ARL Endorses COAR/SPARC Good Practice Principles for Scholarly Communication Services – Association of Research Libraries

“The Association of Research Libraries (ARL), through its mission to catalyze the collective efforts of research libraries to enable knowledge creation and to achieve enduring and barrier-free access to information, supports the COAR/SPARC Good Practice Principles for Scholarly Communication Services. The landscape of tools and infrastructure to support the research enterprise reflects a complex mix of economic models, both commercial and community-owned, both proprietary and open source. With the growing enthusiasm and support in Canadian and US research libraries for academy-owned, community-governed open scholarly communication, these seven principles serve as excellent guideposts for the community as it builds and coordinates components and services for open scholarship….”

Crossing the Borders: Re-Use of Smart Learning Objects in Advanced Content Access Systems

Abstract:  Researchers in many disciplines are developing novel interactive smart learning objects like exercises and visualizations. Meanwhile, Learning Management Systems (LMS) and eTextbook systems are also becoming more sophisticated in their ability to use standard protocols to make use of third party smart learning objects. But at this time, educational tool developers do not always make best use of the interoperability standards and need exemplars to guide and motivate their development efforts. In this paper we present a case study where the two large educational ecosystems use the Learning Tools Interoperability (LTI) standard to allow cross-sharing of their educational materials. At the end of our development process, Virginia Tech’s OpenDSA eTextbook system became able to import materials from Aalto University’s ACOS smart learning content server, such as python programming exercises and Parsons problems. Meanwhile, University of Pittsburgh’s Mastery Grids (which already uses the ACOS exercises) was made to support CodeWorkout programming exercises (a system already used within OpenDSA). Thus, four major projects in CS Education became inter-operable.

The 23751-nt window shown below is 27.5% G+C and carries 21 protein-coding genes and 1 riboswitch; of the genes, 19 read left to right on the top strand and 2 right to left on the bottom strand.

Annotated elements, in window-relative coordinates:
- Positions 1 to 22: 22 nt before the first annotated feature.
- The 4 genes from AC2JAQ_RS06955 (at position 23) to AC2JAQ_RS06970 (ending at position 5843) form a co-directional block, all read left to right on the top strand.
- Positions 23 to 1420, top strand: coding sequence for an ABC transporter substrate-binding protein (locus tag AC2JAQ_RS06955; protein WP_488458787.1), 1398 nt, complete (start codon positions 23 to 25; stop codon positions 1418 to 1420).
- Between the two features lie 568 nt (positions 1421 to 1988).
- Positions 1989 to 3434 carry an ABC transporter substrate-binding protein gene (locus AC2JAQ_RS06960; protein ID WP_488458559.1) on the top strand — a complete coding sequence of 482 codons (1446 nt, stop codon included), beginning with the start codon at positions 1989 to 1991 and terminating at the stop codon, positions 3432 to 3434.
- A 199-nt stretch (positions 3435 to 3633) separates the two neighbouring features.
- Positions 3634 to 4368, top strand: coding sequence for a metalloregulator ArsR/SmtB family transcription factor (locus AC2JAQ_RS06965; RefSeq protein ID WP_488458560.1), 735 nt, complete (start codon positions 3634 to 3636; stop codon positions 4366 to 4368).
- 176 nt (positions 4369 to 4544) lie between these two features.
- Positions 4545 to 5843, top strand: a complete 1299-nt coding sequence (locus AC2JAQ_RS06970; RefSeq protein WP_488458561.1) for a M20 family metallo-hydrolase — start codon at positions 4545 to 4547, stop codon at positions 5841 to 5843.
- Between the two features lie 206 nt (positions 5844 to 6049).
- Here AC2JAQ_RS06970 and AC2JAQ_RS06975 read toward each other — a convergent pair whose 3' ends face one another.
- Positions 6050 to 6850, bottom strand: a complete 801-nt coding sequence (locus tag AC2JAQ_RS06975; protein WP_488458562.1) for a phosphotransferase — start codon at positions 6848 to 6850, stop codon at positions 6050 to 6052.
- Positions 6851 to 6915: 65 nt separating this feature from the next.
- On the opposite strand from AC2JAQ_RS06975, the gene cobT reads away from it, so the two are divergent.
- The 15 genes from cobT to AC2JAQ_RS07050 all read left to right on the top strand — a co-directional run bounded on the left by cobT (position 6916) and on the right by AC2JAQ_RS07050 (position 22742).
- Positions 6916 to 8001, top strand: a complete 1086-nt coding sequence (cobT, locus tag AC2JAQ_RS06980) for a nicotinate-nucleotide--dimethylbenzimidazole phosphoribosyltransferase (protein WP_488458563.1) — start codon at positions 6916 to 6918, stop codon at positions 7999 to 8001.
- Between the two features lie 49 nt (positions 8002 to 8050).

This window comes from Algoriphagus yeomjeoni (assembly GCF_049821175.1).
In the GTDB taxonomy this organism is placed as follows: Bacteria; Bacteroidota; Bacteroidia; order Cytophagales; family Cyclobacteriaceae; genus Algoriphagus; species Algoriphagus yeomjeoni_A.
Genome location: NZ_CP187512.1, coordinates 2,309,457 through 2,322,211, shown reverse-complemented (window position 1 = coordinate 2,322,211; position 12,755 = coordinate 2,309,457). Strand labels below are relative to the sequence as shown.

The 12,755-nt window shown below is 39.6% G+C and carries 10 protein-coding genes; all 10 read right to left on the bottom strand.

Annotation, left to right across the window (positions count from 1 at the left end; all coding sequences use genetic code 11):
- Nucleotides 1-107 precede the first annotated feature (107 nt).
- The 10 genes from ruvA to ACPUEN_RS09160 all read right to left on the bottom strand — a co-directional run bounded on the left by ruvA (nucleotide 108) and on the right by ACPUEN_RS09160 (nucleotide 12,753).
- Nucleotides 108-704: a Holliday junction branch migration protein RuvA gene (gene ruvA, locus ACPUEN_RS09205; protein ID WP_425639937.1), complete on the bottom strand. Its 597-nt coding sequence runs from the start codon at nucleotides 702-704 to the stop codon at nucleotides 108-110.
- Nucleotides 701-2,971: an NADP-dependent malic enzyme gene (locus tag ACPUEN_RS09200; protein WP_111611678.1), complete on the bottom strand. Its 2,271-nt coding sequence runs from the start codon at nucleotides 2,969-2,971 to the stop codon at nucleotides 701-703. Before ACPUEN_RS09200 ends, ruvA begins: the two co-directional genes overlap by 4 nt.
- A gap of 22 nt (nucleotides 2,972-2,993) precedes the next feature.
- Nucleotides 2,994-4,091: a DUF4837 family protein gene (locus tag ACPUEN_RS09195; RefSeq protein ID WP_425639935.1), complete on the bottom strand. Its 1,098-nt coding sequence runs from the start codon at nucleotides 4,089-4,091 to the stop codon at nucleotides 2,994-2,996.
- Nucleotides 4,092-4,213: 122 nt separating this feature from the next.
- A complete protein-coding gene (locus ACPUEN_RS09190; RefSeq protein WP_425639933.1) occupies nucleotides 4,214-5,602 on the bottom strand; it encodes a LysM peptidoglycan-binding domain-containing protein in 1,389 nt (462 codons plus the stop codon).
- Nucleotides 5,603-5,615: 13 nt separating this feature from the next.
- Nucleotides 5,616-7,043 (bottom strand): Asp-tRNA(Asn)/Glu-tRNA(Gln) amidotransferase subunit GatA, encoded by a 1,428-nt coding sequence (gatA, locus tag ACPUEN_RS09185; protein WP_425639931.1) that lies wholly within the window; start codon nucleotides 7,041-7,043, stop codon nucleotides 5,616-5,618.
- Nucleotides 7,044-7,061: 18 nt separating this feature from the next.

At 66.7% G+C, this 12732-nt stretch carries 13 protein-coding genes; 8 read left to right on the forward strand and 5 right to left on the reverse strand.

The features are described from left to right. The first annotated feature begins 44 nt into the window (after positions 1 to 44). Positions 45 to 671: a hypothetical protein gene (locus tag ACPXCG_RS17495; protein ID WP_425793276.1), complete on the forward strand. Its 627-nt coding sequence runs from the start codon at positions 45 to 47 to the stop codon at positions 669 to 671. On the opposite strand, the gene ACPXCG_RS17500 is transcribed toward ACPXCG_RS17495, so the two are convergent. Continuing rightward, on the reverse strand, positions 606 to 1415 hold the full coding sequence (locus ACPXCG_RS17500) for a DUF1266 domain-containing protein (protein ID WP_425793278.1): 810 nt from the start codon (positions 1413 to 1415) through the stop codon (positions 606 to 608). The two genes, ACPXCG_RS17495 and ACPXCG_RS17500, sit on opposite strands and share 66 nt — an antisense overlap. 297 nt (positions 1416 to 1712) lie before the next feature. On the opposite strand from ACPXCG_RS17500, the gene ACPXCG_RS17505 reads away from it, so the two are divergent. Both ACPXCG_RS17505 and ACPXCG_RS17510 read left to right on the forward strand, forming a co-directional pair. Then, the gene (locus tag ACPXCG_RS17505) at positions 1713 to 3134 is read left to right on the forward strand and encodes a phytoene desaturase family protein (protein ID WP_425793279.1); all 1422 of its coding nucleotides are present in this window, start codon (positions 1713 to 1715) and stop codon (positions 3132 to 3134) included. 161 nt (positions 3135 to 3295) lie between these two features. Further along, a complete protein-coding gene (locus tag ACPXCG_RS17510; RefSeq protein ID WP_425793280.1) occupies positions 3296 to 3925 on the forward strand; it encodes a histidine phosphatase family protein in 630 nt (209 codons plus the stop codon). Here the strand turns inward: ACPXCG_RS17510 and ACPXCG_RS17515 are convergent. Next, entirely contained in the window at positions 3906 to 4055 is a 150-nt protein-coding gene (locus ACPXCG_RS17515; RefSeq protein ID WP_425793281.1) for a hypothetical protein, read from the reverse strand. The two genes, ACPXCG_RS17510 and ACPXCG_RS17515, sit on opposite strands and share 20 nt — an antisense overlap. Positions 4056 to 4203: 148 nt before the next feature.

RightsStatements in Wikidata

“We are pleased to report that the volunteer community behind Wikidata – the freely licensed structured database of information, sister to Wikipedia, has recently approved the creation of a dedicated metadata Property for RightsStatements. P6426 to be precise. This will increase the chances that accurate, understandable, and precise rights-labelling information about cultural heritage works will be findable by end-users.

Here Liam Wyatt explains how this change came about, and what it means for cultural heritage organisations around the world who contribute items to Wikidata….”

Guest Post – Building Pipes and Fixing Leaks: Demystifying and Decoding Scholarly Information Discovery & Interchange – The Scholarly Kitchen

Stakeholders in the scholarly information content supply chain need to design and build effective content pipelines to find and fix content leaks, breaks and blockages. NISO’s Open Discovery Initiative (ODI) is a committee of librarians, content providers and discovery service representatives dedicated to enhancing scholarly information discovery through greater collaboration across the community. ODI engages all parties in the discovery chain, for web-scale discovery services like EDS, Primo, Summon and WorldCat Discovery,  to ensure transparency and freedom of choice through rich metadata inclusion, resource interoperability, statistical consistency, and link customization and optimization.

In 2018 ODI published The ODI Implementation Guide for Content Providers, to help content providers conform to the ODI Recommendations issued in 2014. As a checklist developed out of “Should publishers work with library discovery technologies and what can they do?”, the Implementation Guide is a roadmap to help content providers detect and fix discovery-related problems. Although the focus is on web-scale discovery tools, the methodologies can be used for other search channels as well. The following sections summarize recommendations from the Implementation Guide and provide examples on how content providers, discovery service providers and libraries are working together to build better content pipelines and fix leaks….”

Introducing sci.pe Endeavour

“We are excited to announce that early access to Endeavour – the new sci.pe self-hosted offering – is now available upon request.

 
 
 

Endeavour complements sci.pe cloud publishing offerings Explorer and Voyager, by providing an open source solution that enables self-hosting.

 
 
 

Endeavour allows the following uses:

 
 
 
  • For publishers: upgrade technological infrastructure while having strong guarantees on the long-term perennity and control of the of the technology used.
  • For not-for-profit, open-access journals: operate with zero platform costs on open and standard-compliant infrastructure.
  • For journal service providers: build new business opportunities, either offering hosting solutions built on sci.pe or integrating services with the platform….”